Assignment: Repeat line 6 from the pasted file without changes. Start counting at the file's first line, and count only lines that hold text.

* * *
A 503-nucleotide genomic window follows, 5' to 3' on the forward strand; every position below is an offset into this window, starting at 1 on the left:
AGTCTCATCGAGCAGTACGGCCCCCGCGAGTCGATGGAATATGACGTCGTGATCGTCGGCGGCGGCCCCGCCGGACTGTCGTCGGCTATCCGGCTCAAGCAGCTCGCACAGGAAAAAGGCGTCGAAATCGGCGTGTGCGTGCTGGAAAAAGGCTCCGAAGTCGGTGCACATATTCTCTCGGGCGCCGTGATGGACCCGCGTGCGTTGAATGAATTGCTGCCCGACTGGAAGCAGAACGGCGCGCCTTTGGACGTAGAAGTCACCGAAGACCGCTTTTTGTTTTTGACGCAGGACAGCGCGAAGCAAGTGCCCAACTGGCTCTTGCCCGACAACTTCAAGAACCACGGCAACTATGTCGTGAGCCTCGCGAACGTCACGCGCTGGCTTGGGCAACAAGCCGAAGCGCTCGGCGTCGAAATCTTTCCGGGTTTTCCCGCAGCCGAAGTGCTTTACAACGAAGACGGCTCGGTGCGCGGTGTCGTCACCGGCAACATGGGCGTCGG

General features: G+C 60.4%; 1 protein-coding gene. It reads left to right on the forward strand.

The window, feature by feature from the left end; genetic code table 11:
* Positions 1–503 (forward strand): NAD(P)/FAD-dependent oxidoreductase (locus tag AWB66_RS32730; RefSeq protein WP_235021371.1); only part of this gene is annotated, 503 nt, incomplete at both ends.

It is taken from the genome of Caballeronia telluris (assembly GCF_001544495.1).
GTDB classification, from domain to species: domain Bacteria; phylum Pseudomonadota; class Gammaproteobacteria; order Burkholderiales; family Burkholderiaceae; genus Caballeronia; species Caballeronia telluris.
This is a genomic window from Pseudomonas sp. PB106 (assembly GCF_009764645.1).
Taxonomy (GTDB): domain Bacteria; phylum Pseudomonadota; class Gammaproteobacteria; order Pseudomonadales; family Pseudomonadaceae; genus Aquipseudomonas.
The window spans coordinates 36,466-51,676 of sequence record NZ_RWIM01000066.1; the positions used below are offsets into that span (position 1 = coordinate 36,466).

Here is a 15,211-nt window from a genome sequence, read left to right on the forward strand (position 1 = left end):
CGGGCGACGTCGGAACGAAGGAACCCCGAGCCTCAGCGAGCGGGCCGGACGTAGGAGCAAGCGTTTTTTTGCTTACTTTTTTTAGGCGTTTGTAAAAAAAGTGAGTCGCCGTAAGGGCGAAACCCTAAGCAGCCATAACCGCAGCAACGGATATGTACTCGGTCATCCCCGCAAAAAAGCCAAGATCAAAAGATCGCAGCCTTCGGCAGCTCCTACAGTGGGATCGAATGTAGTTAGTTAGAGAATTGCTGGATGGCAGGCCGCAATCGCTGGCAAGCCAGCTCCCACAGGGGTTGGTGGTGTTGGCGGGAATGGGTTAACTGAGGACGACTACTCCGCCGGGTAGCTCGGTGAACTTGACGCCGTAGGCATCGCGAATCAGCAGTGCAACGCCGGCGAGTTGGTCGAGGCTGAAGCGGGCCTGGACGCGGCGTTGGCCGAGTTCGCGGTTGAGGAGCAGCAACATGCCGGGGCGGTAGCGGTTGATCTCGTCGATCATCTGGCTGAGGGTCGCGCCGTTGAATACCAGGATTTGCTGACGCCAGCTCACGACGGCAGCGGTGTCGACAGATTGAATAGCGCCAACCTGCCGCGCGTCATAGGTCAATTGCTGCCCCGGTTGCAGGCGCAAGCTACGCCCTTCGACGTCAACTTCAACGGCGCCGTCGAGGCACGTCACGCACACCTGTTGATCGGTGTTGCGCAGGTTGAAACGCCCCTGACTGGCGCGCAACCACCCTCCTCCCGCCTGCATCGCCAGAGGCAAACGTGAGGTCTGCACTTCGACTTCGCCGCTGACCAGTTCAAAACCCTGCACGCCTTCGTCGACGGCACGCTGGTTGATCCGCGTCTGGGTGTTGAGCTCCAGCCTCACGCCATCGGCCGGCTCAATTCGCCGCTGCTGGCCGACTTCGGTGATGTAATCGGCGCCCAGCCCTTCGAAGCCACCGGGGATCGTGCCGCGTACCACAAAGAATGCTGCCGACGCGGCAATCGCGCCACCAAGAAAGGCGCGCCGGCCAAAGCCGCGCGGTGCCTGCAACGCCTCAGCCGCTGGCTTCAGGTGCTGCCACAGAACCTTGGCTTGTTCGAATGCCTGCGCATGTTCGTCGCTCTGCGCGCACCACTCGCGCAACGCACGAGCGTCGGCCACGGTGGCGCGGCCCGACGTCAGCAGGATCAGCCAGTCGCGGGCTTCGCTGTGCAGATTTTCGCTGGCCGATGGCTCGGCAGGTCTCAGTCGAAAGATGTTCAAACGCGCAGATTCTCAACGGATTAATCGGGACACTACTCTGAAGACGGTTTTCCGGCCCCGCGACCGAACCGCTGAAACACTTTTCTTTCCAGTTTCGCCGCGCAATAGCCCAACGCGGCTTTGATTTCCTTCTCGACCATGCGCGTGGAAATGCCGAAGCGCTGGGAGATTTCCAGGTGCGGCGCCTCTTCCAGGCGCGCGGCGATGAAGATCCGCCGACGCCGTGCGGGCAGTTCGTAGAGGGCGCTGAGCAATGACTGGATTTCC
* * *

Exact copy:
It is taken from the genome of Caballeronia telluris (assembly GCF_001544495.1).